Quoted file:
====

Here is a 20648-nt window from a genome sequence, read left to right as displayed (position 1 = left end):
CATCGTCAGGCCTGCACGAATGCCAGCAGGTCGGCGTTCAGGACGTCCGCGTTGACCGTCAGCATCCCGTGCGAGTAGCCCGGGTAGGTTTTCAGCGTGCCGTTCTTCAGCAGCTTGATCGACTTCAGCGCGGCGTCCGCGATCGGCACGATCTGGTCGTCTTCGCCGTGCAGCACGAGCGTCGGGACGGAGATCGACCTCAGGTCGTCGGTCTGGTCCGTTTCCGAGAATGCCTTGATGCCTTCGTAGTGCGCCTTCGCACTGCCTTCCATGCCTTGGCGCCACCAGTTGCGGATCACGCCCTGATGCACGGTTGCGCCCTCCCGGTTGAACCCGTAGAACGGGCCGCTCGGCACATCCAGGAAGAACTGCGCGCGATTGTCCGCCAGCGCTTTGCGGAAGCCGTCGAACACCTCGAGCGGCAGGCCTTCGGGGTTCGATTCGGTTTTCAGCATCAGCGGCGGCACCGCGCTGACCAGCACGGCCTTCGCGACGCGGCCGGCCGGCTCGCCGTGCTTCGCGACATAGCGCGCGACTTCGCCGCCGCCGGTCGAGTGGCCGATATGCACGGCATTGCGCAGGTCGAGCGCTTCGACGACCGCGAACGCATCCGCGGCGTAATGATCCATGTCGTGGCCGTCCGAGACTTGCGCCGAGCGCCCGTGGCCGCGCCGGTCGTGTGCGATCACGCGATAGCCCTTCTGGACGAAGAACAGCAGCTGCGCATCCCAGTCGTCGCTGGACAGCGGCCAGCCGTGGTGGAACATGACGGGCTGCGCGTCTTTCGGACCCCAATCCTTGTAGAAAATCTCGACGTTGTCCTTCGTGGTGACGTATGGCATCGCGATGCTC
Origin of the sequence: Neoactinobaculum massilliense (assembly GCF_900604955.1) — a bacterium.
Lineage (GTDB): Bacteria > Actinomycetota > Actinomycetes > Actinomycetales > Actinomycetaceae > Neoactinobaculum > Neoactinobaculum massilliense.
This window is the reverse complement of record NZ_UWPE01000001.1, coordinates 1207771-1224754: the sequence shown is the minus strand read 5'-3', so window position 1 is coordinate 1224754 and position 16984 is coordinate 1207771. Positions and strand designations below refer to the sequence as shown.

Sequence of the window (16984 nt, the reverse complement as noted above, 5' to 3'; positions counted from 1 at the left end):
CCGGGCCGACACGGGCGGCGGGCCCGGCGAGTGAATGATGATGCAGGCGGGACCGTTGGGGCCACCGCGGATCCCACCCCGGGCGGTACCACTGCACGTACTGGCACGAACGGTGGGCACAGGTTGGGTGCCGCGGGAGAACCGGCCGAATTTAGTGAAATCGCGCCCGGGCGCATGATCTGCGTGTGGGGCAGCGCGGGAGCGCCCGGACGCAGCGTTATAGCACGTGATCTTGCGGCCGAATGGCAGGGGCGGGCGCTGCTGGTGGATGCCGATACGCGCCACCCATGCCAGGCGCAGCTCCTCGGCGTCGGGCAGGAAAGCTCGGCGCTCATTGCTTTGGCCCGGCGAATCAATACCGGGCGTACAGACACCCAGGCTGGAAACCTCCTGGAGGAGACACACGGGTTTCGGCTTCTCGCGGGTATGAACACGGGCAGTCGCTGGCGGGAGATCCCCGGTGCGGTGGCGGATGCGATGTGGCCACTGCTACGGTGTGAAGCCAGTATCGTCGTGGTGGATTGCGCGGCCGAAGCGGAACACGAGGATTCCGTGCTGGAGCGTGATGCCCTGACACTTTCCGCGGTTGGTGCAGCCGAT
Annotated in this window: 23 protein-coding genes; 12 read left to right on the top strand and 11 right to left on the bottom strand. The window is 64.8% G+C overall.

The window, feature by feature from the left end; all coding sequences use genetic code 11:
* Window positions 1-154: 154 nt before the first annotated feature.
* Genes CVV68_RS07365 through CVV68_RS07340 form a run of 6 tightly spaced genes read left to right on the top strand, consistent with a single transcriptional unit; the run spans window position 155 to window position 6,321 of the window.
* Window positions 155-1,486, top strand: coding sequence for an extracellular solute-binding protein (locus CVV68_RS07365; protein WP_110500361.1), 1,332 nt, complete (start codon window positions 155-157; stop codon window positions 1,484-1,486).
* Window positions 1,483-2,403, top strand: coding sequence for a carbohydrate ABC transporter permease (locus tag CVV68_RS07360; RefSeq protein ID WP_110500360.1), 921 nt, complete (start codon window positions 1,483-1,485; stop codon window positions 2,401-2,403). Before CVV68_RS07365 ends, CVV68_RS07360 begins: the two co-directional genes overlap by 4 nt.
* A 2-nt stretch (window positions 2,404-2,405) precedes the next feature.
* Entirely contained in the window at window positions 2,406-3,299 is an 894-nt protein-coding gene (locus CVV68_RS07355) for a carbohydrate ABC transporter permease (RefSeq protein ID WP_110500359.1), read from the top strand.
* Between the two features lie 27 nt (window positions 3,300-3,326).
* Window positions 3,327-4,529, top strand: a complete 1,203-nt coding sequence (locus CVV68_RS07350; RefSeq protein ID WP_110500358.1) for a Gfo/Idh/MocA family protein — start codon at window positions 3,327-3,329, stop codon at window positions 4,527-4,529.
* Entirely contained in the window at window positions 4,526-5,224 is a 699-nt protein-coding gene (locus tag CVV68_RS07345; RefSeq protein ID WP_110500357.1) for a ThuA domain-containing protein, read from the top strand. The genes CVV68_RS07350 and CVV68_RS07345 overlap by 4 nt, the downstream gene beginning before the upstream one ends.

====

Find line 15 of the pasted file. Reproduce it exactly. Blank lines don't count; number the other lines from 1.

* Entirely contained in the window at window positions 2,406-3,299 is an 894-nt protein-coding gene (locus CVV68_RS07355) for a carbohydrate ABC transporter permease (RefSeq protein ID WP_110500359.1), read from the top strand.